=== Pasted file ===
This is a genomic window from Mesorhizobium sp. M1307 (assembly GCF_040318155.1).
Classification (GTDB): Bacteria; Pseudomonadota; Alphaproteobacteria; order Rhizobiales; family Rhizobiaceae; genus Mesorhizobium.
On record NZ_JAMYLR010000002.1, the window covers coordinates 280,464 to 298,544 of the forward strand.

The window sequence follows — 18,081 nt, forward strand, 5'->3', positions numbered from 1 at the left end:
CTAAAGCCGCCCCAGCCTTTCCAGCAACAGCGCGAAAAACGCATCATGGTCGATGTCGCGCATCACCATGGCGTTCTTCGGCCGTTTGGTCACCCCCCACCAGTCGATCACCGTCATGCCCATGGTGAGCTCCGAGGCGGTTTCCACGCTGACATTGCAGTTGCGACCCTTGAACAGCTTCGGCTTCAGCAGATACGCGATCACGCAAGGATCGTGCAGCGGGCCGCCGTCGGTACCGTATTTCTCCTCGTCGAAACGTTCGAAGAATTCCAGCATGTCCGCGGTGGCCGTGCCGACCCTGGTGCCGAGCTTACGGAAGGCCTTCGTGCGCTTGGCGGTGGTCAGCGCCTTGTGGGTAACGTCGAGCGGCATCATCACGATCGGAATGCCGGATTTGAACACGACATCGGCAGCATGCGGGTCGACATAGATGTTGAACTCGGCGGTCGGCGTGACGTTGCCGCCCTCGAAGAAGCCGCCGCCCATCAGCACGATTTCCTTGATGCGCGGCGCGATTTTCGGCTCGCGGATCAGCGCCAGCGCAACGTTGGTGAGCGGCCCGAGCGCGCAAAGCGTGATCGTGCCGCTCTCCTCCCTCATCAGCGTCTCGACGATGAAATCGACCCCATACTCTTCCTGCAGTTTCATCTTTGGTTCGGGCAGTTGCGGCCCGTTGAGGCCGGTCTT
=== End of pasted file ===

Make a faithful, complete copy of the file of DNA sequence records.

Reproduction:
This is a genomic window from Mesorhizobium sp. M1307 (assembly GCF_040318155.1).
Classification (GTDB): Bacteria; Pseudomonadota; Alphaproteobacteria; order Rhizobiales; family Rhizobiaceae; genus Mesorhizobium.
On record NZ_JAMYLR010000002.1, the window covers coordinates 280,464 to 298,544 of the forward strand.

The window sequence follows — 18,081 nt, forward strand, 5'->3', positions numbered from 1 at the left end:
CTAAAGCCGCCCCAGCCTTTCCAGCAACAGCGCGAAAAACGCATCATGGTCGATGTCGCGCATCACCATGGCGTTCTTCGGCCGTTTGGTCACCCCCCACCAGTCGATCACCGTCATGCCCATGGTGAGCTCCGAGGCGGTTTCCACGCTGACATTGCAGTTGCGACCCTTGAACAGCTTCGGCTTCAGCAGATACGCGATCACGCAAGGATCGTGCAGCGGGCCGCCGTCGGTACCGTATTTCTCCTCGTCGAAACGTTCGAAGAATTCCAGCATGTCCGCGGTGGCCGTGCCGACCCTGGTGCCGAGCTTACGGAAGGCCTTCGTGCGCTTGGCGGTGGTCAGCGCCTTGTGGGTAACGTCGAGCGGCATCATCACGATCGGAATGCCGGATTTGAACACGACATCGGCAGCATGCGGGTCGACATAGATGTTGAACTCGGCGGTCGGCGTGACGTTGCCGCCCTCGAAGAAGCCGCCGCCCATCAGCACGATTTCCTTGATGCGCGGCGCGATTTTCGGCTCGCGGATCAGCGCCAGCGCAACGTTGGTGAGCGGCCCGAGCGCGCAAAGCGTGATCGTGCCGCTCTCCTCCCTCATCAGCGTCTCGACGATGAAATCGACCCCATACTCTTCCTGCAGTTTCATCTTTGGTTCGGGCAGTTGCGGCCCGTTGAGGCCGGTCTT